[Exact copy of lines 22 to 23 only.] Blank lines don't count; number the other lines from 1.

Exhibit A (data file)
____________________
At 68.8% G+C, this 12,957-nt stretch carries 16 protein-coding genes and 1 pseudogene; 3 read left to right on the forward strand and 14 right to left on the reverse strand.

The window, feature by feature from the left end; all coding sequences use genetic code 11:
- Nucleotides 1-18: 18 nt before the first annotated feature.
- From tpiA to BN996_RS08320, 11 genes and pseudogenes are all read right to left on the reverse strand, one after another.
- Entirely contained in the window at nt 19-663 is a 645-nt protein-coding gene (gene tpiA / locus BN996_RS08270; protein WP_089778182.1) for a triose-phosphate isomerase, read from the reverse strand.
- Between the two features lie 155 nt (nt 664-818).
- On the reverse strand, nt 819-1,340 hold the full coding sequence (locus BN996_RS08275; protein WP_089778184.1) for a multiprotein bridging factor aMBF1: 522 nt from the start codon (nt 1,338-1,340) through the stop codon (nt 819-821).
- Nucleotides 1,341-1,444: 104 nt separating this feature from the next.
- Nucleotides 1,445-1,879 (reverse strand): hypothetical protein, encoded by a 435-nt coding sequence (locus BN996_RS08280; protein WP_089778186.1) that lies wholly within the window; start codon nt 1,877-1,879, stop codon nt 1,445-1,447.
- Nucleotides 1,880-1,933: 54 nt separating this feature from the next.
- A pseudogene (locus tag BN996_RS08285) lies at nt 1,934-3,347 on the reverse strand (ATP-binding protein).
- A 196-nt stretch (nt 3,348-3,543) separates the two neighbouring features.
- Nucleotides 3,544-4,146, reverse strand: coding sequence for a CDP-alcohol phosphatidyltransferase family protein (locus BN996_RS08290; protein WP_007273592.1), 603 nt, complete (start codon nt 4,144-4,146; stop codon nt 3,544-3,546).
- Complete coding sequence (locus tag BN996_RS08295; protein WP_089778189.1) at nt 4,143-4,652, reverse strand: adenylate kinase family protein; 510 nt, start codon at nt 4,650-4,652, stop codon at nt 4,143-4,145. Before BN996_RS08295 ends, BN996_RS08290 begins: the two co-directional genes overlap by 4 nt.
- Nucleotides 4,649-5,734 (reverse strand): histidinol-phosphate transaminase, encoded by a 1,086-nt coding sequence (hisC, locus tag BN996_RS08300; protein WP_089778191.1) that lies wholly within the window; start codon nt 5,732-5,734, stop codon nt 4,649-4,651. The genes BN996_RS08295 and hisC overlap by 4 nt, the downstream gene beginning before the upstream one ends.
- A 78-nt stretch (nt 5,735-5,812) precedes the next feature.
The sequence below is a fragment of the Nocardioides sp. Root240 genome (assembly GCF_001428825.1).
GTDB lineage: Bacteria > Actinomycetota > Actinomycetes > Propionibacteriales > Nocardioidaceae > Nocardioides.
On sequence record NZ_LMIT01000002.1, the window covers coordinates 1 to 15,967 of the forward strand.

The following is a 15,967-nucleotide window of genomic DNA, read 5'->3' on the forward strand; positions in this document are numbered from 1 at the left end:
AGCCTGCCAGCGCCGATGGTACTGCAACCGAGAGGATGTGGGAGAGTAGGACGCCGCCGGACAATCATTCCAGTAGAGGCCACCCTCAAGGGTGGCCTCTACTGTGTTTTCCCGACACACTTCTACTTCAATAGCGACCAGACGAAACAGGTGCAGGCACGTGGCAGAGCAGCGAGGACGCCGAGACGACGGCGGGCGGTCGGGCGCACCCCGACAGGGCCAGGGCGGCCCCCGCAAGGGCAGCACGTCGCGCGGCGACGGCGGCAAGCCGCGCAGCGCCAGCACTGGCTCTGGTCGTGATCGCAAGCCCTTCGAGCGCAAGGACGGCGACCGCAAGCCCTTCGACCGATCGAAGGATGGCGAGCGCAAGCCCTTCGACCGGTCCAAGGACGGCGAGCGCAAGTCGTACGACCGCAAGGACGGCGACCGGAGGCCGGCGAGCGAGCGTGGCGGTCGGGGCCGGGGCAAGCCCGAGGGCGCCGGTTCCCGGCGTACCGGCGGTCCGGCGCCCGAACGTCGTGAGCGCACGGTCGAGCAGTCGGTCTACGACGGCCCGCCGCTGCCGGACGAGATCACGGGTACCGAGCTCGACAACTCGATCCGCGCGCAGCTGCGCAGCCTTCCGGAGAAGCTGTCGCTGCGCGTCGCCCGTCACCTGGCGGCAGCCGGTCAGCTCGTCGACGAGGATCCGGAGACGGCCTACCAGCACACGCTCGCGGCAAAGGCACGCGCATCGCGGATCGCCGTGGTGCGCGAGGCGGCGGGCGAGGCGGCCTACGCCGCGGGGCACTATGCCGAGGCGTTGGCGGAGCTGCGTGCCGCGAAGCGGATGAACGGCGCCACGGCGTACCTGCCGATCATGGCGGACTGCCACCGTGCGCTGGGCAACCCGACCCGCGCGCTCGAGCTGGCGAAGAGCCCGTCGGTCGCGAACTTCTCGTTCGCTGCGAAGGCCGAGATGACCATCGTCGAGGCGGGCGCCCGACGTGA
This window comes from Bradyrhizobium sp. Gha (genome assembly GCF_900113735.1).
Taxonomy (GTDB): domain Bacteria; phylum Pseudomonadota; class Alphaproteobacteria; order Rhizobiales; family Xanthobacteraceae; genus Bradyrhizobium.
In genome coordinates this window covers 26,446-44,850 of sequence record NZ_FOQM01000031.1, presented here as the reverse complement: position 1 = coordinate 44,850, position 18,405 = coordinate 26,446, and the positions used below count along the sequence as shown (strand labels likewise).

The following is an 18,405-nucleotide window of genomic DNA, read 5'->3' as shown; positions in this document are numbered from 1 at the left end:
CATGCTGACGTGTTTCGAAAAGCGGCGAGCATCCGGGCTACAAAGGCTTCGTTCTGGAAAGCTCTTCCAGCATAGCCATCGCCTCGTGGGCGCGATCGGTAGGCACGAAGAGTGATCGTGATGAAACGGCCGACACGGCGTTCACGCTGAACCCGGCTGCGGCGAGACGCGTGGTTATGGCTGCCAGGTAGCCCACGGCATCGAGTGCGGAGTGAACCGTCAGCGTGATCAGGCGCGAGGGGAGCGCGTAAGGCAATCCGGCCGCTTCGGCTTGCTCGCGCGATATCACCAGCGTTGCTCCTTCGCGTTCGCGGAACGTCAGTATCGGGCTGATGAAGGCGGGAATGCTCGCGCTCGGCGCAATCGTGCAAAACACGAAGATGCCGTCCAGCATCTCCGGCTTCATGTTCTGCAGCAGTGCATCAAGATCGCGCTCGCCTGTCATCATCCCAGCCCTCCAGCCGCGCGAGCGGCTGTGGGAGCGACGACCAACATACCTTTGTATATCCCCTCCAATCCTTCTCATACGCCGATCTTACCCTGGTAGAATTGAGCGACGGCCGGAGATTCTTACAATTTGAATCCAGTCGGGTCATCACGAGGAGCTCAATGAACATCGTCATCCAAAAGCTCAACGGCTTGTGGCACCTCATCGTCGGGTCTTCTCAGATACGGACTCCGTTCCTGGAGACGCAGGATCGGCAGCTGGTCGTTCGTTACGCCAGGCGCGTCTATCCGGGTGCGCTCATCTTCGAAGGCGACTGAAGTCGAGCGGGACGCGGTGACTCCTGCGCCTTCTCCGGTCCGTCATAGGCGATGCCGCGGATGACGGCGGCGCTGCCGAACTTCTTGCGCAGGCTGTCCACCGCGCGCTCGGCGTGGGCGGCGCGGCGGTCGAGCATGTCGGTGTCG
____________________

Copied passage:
This window comes from Bradyrhizobium sp. Gha (genome assembly GCF_900113735.1).
Taxonomy (GTDB): domain Bacteria; phylum Pseudomonadota; class Alphaproteobacteria; order Rhizobiales; family Xanthobacteraceae; genus Bradyrhizobium.